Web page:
CBCF's New Leader Plans for 'Flawless Execution'
Denise Rolark-Barnes | 9/11/2013, 3 p.m.
A. Shuanise Washington’s first impression of the Congressional Black Caucus (CBC) came when she was a teenager. On a visit to the District with her dad, who was an educator, she met Delegate Walter E. Fauntroy, D.C.’s first non-voting member of Congress and a founding member of the CBC. “I didn’t fully appreciate it then, but it was a special encounter,” she said. Fauntroy gave her his autograph, which she still keeps in a safe place in her home in Mitchellville, Md.
The Columbia, S.C., native would go on to attend the University of South Carolina and establish a successful career as a corporate executive at Altria Corporate Services, Inc. (the parent company of Philip Morris USA). While there, she not only followed the progress of the CBC but also helped to establish a vital partnership between the organization’s non-profit arm, the CBC Foundation and Altria.
Washington successfully climbed the corporate ladder to become vice president of external affairs at Altria before retiring after 22 years. Her commitment to the CBCF continued as she helped steer significant financial support to the organization resulting in Altria becoming its first major corporate sponsor. Altria’s philanthropy propelled Washington on the CBCF Board of Directors, first as treasurer and later as vice president.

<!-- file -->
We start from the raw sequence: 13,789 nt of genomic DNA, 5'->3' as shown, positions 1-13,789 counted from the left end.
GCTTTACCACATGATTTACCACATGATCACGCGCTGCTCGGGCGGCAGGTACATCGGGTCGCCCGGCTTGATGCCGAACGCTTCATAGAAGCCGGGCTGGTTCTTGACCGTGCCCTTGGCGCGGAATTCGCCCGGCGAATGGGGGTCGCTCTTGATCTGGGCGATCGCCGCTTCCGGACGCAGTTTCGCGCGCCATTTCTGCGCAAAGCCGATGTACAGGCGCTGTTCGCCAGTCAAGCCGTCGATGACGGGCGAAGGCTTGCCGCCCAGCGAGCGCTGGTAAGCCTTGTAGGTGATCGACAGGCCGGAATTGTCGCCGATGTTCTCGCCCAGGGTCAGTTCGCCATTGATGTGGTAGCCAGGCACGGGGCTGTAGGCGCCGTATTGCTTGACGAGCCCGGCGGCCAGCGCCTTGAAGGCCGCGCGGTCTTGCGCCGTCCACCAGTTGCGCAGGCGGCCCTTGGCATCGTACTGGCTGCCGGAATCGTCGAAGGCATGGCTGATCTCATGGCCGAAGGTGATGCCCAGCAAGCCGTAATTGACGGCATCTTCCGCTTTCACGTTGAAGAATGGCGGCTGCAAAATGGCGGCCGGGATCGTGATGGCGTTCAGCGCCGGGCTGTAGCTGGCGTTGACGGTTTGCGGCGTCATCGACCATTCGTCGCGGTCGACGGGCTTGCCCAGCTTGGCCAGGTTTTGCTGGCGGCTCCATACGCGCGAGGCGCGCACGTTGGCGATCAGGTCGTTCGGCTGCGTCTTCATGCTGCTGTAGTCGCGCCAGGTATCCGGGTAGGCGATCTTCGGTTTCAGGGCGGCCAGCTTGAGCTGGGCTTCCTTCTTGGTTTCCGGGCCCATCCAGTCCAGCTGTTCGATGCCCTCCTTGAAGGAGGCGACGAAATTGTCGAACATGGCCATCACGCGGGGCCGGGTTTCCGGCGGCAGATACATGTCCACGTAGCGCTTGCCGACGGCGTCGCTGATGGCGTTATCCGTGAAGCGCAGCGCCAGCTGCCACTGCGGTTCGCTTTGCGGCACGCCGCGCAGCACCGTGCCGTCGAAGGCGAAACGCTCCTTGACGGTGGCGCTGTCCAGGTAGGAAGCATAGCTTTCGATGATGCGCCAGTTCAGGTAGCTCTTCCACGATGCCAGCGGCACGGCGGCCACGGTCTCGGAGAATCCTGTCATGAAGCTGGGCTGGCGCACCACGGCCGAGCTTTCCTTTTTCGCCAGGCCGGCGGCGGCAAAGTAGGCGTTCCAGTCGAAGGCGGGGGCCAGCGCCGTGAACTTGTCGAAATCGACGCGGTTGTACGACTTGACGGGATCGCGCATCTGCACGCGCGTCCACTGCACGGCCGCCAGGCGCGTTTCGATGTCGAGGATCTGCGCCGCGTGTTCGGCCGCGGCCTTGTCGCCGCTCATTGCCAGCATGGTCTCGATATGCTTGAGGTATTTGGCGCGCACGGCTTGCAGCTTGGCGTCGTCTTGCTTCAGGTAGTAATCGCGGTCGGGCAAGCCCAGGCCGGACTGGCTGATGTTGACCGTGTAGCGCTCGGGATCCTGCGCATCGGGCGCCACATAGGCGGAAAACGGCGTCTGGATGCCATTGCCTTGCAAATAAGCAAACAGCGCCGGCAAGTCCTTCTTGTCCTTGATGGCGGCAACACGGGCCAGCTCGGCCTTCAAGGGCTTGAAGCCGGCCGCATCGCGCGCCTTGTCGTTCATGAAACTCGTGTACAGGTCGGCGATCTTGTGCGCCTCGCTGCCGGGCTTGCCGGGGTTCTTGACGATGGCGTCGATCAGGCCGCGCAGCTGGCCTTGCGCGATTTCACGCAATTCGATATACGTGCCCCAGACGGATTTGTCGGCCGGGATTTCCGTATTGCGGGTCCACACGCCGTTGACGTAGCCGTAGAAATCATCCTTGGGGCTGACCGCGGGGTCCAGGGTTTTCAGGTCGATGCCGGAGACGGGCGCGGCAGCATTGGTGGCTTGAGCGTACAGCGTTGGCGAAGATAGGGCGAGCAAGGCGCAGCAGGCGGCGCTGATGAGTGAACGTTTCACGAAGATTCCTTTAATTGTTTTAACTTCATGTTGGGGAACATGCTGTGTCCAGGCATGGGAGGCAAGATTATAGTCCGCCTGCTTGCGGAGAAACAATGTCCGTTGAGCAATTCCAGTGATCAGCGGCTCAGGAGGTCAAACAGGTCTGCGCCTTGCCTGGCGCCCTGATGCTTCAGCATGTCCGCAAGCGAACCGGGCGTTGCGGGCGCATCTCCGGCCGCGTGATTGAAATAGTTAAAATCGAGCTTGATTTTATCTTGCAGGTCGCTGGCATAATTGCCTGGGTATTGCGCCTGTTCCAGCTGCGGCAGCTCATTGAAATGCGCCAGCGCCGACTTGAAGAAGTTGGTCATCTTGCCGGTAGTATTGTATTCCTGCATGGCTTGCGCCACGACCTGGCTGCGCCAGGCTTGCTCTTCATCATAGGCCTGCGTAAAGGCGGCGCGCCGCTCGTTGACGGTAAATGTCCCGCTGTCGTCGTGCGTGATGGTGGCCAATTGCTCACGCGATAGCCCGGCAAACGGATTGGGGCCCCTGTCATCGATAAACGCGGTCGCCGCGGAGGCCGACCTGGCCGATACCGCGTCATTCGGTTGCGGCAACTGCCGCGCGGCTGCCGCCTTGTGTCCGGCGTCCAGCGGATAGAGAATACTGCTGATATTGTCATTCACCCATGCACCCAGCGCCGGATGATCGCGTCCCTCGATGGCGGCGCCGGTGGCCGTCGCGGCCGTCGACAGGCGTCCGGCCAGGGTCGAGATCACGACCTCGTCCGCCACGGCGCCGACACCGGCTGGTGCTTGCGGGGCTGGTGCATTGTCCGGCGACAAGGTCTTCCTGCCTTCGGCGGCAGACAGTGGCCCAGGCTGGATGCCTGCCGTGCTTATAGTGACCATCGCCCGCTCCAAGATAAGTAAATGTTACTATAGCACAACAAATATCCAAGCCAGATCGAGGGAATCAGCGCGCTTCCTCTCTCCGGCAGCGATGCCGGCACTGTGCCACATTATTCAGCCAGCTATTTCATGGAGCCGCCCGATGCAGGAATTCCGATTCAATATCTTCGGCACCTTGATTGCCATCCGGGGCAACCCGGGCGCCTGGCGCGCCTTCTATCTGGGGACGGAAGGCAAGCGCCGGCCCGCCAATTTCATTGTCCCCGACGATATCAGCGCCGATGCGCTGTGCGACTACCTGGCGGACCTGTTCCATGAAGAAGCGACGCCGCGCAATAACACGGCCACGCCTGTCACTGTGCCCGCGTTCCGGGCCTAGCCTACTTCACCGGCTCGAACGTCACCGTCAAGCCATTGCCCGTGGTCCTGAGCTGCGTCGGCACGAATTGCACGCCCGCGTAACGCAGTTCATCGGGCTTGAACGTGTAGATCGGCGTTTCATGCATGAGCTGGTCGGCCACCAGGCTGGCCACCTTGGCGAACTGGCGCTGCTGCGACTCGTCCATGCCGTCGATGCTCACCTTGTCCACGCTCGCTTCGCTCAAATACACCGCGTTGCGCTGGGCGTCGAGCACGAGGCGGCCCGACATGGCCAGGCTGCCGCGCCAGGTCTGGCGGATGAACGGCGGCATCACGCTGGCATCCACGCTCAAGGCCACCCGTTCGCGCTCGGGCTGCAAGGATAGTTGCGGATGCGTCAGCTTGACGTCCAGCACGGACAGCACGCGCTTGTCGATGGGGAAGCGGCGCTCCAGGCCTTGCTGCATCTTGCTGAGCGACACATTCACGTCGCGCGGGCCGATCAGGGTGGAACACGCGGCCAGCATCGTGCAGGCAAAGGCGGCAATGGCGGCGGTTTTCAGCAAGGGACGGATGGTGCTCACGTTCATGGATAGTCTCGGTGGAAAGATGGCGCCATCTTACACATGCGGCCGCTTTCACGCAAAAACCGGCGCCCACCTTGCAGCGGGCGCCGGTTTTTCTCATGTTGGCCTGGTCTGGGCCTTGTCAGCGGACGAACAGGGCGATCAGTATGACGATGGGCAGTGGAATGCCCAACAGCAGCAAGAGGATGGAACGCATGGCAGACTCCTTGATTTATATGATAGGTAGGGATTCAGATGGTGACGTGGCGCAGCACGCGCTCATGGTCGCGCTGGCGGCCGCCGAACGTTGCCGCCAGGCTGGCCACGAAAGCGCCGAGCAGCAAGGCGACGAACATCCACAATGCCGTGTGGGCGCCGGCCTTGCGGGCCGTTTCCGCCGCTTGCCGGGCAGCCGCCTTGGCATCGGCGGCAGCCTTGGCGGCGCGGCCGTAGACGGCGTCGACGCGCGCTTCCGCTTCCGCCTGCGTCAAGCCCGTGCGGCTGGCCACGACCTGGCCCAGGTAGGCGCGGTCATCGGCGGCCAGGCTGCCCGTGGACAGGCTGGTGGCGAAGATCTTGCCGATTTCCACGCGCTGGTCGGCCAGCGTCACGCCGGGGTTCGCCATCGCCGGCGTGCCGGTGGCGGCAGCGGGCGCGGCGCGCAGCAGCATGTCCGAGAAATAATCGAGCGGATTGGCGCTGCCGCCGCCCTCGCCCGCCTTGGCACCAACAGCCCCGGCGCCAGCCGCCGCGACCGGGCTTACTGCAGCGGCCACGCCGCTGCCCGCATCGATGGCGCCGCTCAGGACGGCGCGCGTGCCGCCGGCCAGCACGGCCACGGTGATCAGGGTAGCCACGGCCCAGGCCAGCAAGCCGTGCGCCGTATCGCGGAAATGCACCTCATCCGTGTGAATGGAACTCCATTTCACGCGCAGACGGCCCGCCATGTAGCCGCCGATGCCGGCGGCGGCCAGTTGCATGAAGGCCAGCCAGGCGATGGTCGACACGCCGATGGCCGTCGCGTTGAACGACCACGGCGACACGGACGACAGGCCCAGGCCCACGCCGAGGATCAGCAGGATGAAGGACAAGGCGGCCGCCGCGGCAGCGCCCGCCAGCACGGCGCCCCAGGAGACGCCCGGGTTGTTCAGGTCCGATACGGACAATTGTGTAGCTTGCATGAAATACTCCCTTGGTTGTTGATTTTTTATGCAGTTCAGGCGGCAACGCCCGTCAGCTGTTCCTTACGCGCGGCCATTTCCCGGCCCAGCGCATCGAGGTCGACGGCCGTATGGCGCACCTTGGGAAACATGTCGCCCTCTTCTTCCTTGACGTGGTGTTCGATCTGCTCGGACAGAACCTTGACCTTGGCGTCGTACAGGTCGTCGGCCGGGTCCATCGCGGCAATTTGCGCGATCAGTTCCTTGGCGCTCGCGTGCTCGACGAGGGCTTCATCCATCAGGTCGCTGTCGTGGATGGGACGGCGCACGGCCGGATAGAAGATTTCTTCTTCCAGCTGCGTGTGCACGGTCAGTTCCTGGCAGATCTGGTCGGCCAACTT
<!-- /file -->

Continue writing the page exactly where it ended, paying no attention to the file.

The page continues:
The relationship she built spanning more than two decades is one which Washington is extremely proud. Receiving corporate donations -- and sizeable ones at that -- is the pursuit of nearly every non-profit organization. For Washington, who believed in the CBCF’s mission, “it was also a pleasure to work for a company [Altria] that understood its commitment to the community and shared my passion for the CBCF mission,” which is to advance the global black community by developing leaders, informing policy and educating the public.
Founded in 1976, the Congressional Black Caucus Foundation, Inc. (CBCF) is a nonprofit, nonpartisan public policy, research and educational institute that aims to help improve the socioeconomic circumstances of African Americans and other underserved communities. With the support of the African American members of Congress, which today total 46, the CBCF develops programs and research to address public health concerns, economic empowerment and health disparities.
Fellowship and internship programs expose African American students and professionals to public policy and public service opportunities on Capitol and in state and federal governments.
Yet, it was still a surprise when Washington retired in 2008, at age 45, to pursue a career as an entrepreneur – so much so that the CBCF came knocking on her door following the resignation of Dr. Elsie Scott, who served as CBCF’s president and CEO from 2006-2012. Scott left to assume leadership of the newly established Ron W. Walters Leadership and Public Policy Center at Howard University and Washington was nominated for the vacant post at CBCF.
She had started Washington Solutions, LLC, a consulting firm that provided management and development services to small, medium and large businesses, governments and non-profit organizations. “I wasn’t looking for a job, but I prayed on it,” Washington said. “I’m prayerful about every decision.”